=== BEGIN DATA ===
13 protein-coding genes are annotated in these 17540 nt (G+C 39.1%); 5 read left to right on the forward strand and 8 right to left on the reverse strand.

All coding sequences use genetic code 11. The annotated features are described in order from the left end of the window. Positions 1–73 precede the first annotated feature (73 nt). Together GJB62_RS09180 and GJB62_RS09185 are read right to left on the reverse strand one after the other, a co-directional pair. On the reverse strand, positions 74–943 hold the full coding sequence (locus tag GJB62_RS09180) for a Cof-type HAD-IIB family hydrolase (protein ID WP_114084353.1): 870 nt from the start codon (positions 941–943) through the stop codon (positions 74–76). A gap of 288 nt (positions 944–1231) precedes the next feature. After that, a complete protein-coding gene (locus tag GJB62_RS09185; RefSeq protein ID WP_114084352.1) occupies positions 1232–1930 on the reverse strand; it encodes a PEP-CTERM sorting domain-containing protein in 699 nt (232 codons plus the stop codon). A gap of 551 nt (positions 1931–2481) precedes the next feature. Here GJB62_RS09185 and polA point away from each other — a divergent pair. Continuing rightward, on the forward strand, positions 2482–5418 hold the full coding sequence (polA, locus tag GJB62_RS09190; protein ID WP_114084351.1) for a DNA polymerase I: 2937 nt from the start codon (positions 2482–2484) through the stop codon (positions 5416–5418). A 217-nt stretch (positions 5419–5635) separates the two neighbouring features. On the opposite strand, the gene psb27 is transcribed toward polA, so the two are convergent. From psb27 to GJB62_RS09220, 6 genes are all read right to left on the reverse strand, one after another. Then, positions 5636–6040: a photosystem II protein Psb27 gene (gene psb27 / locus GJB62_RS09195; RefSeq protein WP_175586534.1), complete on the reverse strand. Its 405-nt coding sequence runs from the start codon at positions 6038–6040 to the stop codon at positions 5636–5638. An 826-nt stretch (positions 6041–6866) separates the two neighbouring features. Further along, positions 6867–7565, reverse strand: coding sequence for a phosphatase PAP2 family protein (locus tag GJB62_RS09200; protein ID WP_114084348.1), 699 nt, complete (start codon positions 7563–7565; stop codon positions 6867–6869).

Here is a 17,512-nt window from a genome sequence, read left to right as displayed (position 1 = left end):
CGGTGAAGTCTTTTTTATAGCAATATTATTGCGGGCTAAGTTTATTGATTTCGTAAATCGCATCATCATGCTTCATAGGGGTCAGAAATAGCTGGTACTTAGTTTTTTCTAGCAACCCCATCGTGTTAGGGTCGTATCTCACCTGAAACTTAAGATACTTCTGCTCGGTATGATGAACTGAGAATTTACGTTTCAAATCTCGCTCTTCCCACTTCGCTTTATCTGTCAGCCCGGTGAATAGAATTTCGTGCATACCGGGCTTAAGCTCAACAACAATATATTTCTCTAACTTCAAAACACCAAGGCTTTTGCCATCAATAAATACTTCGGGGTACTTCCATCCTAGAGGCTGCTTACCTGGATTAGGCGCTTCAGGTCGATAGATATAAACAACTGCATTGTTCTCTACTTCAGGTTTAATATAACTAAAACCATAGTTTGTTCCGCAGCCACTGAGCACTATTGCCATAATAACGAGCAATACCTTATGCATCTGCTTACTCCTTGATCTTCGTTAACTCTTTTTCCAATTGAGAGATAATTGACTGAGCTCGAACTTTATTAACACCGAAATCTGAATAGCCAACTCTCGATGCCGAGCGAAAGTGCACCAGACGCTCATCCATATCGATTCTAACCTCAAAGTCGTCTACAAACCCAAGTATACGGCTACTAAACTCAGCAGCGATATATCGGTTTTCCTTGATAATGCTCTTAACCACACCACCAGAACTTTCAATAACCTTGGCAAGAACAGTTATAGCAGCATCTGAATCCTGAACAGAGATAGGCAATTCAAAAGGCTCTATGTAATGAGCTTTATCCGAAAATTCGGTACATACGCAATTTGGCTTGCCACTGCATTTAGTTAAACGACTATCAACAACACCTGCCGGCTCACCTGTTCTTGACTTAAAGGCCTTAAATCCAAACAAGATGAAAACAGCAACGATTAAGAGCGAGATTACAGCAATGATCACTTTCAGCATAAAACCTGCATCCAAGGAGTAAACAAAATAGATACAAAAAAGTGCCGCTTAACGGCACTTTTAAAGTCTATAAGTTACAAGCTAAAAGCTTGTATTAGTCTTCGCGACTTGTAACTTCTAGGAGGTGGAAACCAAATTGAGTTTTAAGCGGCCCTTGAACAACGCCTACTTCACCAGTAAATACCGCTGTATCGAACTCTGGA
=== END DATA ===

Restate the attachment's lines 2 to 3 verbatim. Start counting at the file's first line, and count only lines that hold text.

All coding sequences use genetic code 11. The annotated features are described in order from the left end of the window. Positions 1–73 precede the first annotated feature (73 nt). Together GJB62_RS09180 and GJB62_RS09185 are read right to left on the reverse strand one after the other, a co-directional pair. On the reverse strand, positions 74–943 hold the full coding sequence (locus tag GJB62_RS09180) for a Cof-type HAD-IIB family hydrolase (protein ID WP_114084353.1): 870 nt from the start codon (positions 941–943) through the stop codon (positions 74–76). A gap of 288 nt (positions 944–1231) precedes the next feature. After that, a complete protein-coding gene (locus tag GJB62_RS09185; RefSeq protein ID WP_114084352.1) occupies positions 1232–1930 on the reverse strand; it encodes a PEP-CTERM sorting domain-containing protein in 699 nt (232 codons plus the stop codon). A gap of 551 nt (positions 1931–2481) precedes the next feature. Here GJB62_RS09185 and polA point away from each other — a divergent pair. Continuing rightward, on the forward strand, positions 2482–5418 hold the full coding sequence (polA, locus tag GJB62_RS09190; protein ID WP_114084351.1) for a DNA polymerase I: 2937 nt from the start codon (positions 2482–2484) through the stop codon (positions 5416–5418). A 217-nt stretch (positions 5419–5635) separates the two neighbouring features. On the opposite strand, the gene psb27 is transcribed toward polA, so the two are convergent. From psb27 to GJB62_RS09220, 6 genes are all read right to left on the reverse strand, one after another. Then, positions 5636–6040: a photosystem II protein Psb27 gene (gene psb27 / locus GJB62_RS09195; RefSeq protein WP_175586534.1), complete on the reverse strand. Its 405-nt coding sequence runs from the start codon at positions 6038–6040 to the stop codon at positions 5636–5638. An 826-nt stretch (positions 6041–6866) separates the two neighbouring features. Further along, positions 6867–7565, reverse strand: coding sequence for a phosphatase PAP2 family protein (locus tag GJB62_RS09200; protein ID WP_114084348.1), 699 nt, complete (start codon positions 7563–7565; stop codon positions 6867–6869).

Here is a 17,512-nt window from a genome sequence, read left to right as displayed (position 1 = left end):